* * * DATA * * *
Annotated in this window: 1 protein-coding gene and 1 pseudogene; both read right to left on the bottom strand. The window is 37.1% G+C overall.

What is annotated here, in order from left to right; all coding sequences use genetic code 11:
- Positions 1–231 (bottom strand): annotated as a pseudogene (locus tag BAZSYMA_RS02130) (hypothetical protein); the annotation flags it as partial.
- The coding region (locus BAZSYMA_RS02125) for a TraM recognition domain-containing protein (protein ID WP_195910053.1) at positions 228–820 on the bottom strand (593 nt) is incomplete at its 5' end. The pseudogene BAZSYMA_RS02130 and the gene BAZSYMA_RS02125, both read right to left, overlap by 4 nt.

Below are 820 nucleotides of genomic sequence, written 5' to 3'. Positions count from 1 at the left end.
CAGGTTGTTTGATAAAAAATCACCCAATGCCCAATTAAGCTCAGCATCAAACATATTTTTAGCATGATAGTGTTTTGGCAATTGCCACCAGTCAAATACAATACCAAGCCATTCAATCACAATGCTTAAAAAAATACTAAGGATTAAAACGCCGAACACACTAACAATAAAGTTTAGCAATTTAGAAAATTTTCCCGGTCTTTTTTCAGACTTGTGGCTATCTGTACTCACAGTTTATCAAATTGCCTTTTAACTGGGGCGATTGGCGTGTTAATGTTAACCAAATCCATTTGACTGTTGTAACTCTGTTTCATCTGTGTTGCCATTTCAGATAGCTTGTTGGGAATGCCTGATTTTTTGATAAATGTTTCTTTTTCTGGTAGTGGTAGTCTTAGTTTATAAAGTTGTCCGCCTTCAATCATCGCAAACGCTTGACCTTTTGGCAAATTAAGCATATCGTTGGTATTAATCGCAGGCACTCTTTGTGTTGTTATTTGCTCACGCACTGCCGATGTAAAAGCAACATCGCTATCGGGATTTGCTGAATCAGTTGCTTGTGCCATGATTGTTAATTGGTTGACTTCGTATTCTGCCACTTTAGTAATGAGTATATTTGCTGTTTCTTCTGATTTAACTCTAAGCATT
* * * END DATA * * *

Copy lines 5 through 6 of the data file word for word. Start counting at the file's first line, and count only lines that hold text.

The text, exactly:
Below are 820 nucleotides of genomic sequence, written 5' to 3'. Positions count from 1 at the left end.
CAGGTTGTTTGATAAAAAATCACCCAATGCCCAATTAAGCTCAGCATCAAACATATTTTTAGCATGATAGTGTTTTGGCAATTGCCACCAGTCAAATACAATACCAAGCCATTCAATCACAATGCTTAAAAAAATACTAAGGATTAAAACGCCGAACACACTAACAATAAAGTTTAGCAATTTAGAAAATTTTCCCGGTCTTTTTTCAGACTTGTGGCTATCTGTACTCACAGTTTATCAAATTGCCTTTTAACTGGGGCGATTGGCGTGTTAATGTTAACCAAATCCATTTGACTGTTGTAACTCTGTTTCATCTGTGTTGCCATTTCAGATAGCTTGTTGGGAATGCCTGATTTTTTGATAAATGTTTCTTTTTCTGGTAGTGGTAGTCTTAGTTTATAAAGTTGTCCGCCTTCAATCATCGCAAACGCTTGACCTTTTGGCAAATTAAGCATATCGTTGGTATTAATCGCAGGCACTCTTTGTGTTGTTATTTGCTCACGCACTGCCGATGTAAAAGCAACATCGCTATCGGGATTTGCTGAATCAGTTGCTTGTGCCATGATTGTTAATTGGTTGACTTCGTATTCTGCCACTTTAGTAATGAGTATATTTGCTGTTTCTTCTGATTTAACTCTAAGCATT